GOLD BUTTE HERD MANAGEMENT AREA, NV
The Gold Butte Herd Management Area (HMA) is located in south-central Nevada in Clark, county. The Bureau of Land Management, Las Vegas District, and U.S. Park Service have joint
administrative responsibilities for wild burro management within these public lands.
The primary use area within the HMA, is characterized as a "high" desert surrounded by low, rocky desert mountains. This HMA has Lake Mead for over half of its boundary. The burros share the area with desert mule deer, coyotes, fox and mountain lions, as well as many species of small wildlife. Birds include the rare prairie falcon, ravens, quail, starlings, horned larks and many more. Reptiles include many species of lizards and both poisonous (rattlesnakes) and non-poisonous snakes.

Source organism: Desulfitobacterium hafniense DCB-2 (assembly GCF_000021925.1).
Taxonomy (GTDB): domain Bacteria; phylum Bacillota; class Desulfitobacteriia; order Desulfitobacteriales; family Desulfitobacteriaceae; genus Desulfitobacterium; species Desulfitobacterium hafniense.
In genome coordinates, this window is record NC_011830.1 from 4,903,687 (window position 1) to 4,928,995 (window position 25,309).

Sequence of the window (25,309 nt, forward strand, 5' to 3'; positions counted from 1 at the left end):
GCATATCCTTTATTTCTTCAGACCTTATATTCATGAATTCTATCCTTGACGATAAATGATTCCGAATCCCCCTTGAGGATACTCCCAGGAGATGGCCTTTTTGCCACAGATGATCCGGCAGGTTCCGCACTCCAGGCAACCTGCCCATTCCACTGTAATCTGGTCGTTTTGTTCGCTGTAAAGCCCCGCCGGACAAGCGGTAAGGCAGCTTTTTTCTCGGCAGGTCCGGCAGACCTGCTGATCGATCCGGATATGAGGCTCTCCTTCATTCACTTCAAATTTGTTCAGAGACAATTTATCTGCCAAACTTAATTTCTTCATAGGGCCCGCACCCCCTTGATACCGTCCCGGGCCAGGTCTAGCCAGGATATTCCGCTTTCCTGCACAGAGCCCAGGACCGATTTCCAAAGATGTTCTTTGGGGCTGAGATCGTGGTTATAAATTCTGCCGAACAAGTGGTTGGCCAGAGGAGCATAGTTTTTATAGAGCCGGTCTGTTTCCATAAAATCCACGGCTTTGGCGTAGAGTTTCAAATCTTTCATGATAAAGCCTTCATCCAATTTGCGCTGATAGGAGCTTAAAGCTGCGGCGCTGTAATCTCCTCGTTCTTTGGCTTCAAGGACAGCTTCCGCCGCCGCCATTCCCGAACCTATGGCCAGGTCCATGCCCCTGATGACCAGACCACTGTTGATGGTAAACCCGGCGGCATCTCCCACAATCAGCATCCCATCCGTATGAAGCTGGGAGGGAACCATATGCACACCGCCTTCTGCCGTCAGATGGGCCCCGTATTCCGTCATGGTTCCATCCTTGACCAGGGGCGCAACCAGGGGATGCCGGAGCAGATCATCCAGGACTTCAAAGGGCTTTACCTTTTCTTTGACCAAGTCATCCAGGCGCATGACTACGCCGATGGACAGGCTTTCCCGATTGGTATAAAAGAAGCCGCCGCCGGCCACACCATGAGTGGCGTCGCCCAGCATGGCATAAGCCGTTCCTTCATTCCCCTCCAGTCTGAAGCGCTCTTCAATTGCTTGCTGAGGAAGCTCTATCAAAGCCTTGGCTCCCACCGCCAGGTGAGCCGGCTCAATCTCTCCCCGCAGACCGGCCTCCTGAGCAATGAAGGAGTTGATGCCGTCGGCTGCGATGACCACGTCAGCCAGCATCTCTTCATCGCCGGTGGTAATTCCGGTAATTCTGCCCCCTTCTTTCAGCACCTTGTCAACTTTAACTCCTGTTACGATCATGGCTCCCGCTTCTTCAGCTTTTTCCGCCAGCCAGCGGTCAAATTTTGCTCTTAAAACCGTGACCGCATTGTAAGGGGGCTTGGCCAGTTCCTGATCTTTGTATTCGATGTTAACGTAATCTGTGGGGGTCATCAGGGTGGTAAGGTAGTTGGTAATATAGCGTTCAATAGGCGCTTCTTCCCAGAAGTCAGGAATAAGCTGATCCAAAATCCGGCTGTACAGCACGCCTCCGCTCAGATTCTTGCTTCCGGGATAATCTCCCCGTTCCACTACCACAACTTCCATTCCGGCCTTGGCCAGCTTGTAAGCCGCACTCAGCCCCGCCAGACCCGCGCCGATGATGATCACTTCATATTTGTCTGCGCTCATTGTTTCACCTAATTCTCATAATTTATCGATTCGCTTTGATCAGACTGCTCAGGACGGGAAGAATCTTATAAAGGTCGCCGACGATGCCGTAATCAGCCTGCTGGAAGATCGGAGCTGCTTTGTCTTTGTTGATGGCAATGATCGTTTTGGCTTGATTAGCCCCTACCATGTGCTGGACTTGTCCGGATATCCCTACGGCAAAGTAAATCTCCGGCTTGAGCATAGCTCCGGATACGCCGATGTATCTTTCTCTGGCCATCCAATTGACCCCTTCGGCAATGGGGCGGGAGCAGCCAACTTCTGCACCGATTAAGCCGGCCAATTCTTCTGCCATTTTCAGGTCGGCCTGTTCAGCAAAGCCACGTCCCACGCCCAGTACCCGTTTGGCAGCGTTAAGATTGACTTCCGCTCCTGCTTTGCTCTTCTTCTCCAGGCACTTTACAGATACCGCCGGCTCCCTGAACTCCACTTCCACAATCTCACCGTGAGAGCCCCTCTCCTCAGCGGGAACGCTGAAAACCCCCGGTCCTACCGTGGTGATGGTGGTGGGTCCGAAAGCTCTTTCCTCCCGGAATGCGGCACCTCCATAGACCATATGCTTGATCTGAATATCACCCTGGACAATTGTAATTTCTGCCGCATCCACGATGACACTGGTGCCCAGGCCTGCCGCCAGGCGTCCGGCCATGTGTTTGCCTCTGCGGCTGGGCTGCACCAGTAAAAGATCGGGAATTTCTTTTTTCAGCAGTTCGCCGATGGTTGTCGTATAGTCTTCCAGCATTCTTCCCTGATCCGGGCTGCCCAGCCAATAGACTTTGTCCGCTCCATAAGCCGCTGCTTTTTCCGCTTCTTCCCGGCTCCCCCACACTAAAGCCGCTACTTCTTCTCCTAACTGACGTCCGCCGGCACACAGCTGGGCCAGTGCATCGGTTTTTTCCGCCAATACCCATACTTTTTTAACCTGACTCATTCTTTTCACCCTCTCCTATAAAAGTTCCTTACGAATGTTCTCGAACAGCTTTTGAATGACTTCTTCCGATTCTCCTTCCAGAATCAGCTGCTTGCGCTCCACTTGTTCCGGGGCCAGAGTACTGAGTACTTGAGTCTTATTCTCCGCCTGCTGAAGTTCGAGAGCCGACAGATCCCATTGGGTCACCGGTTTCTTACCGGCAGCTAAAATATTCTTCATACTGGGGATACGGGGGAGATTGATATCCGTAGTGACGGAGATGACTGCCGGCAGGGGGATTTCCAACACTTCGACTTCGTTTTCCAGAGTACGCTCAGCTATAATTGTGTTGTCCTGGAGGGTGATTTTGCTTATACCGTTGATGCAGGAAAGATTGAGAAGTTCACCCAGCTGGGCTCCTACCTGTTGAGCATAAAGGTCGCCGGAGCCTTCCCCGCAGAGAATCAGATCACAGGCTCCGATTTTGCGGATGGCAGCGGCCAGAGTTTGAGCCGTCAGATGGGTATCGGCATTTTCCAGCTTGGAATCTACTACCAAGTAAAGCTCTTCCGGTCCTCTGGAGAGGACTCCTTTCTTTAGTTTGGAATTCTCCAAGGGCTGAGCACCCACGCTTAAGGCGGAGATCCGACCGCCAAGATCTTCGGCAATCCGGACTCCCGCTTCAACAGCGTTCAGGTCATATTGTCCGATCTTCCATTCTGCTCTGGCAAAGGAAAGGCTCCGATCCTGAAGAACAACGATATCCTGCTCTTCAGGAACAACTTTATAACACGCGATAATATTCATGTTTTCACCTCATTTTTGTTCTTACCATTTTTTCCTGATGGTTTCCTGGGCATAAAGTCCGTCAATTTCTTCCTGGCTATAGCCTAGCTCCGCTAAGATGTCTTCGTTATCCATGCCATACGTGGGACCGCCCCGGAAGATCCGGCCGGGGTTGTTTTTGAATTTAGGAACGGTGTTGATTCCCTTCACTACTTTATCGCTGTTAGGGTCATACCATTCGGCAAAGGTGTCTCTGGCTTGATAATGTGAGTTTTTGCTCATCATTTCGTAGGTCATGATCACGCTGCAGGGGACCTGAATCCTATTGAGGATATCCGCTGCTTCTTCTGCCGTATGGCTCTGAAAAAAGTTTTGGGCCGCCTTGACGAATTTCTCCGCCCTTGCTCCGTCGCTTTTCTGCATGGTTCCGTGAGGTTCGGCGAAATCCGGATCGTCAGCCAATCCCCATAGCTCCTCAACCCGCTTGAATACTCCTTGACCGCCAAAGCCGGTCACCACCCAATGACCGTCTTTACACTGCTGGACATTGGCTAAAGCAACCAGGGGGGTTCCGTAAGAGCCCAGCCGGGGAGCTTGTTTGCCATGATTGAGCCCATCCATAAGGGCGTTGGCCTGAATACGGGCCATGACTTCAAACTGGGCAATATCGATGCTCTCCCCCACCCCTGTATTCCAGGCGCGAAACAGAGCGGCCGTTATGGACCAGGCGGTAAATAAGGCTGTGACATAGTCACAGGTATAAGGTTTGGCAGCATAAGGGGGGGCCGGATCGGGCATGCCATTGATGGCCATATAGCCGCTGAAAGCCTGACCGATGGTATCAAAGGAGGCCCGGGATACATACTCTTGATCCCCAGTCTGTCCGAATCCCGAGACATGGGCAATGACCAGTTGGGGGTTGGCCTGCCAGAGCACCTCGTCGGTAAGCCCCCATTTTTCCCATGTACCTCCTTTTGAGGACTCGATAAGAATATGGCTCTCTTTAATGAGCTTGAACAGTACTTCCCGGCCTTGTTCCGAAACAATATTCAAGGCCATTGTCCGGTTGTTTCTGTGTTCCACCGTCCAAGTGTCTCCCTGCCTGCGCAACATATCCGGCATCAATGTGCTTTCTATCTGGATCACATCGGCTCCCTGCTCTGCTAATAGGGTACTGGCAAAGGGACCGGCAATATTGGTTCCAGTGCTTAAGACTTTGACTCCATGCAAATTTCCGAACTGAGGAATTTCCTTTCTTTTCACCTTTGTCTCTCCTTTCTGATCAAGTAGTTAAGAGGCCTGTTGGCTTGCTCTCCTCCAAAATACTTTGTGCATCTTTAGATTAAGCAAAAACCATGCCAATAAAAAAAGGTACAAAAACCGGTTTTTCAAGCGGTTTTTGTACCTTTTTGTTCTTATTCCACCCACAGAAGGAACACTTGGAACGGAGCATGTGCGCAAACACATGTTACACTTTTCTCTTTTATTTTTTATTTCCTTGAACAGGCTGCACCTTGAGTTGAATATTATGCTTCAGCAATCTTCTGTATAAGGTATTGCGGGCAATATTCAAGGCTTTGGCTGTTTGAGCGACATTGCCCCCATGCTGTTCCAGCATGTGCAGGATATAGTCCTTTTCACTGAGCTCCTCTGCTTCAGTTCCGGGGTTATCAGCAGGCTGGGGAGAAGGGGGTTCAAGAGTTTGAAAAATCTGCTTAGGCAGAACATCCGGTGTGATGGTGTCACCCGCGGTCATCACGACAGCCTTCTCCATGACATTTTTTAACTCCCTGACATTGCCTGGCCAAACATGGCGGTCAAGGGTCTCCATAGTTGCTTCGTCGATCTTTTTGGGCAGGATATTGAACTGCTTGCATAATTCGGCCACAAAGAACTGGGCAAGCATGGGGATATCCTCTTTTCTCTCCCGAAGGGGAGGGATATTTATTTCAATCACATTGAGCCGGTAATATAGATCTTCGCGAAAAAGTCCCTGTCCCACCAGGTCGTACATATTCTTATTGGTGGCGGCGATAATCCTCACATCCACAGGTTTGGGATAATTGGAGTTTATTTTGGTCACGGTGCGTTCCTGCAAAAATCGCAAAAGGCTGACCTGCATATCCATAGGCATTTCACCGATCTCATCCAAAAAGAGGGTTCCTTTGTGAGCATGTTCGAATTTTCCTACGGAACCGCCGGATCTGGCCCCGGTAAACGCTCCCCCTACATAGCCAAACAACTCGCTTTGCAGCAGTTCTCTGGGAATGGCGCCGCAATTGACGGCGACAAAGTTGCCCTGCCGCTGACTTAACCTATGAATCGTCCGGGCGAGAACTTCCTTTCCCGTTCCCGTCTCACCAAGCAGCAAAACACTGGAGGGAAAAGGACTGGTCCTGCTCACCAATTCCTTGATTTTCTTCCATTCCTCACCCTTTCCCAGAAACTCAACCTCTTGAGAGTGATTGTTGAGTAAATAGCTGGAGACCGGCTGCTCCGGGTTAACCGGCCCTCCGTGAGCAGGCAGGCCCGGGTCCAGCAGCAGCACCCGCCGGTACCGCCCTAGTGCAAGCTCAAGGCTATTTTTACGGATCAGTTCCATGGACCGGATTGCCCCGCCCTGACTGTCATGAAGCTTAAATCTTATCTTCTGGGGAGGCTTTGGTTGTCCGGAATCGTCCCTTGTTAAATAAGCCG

Permanent water sources consist of springs found in the area and Lake Mead. The animals, at times, have to travel up to ten miles to and from water each day during the drier part of the year.
Burro's drink at least once each day during the hotter part of the year, but can survive by drinking every second day during the winter and early spring.
Climate in the area is quite harsh, with winter temperatures falling below 32 degrees Fahrenheit and
summer temperature over 100 degrees. Rainfall averages only 4 to 5 inches per year, divided almost equally between summer and winter. Summer rains are localized, short and very intense while winter and spring rains are less intense and occur over a wider area.
Vegetation in the HMA is typical Mojave desert shrub; low growing and able to survive long periods of drought. The vegetation consists of salt-tolerant plants such as saltbush, greasewood and rabbitbrush, with grasses such as galleta grass and Indian ricegrass. The mountains contain pinyonpine and juniper trees, with an understory of sagebrush and other mountain shrubs and small amounts of grass.
All colors and types are represented.